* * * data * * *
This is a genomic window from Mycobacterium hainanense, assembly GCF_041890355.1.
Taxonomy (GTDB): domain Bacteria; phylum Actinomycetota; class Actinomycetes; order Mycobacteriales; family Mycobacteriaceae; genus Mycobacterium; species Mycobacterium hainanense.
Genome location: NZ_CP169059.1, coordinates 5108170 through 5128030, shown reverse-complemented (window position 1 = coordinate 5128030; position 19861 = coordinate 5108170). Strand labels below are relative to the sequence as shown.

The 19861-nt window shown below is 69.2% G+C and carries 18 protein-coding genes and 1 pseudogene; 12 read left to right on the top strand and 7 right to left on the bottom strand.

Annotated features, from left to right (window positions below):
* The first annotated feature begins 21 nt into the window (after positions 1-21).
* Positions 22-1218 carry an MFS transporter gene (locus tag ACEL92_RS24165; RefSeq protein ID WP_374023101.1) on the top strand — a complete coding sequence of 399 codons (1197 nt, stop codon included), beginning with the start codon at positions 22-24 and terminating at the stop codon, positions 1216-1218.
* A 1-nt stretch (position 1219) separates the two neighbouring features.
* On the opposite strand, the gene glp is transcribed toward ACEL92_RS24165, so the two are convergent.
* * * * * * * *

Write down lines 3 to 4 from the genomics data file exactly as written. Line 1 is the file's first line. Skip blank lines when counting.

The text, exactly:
Genome location: NZ_CP169059.1, coordinates 5108170 through 5128030, shown reverse-complemented (window position 1 = coordinate 5128030; position 19861 = coordinate 5108170). Strand labels below are relative to the sequence as shown.

The 19861-nt window shown below is 69.2% G+C and carries 18 protein-coding genes and 1 pseudogene; 12 read left to right on the top strand and 7 right to left on the bottom strand.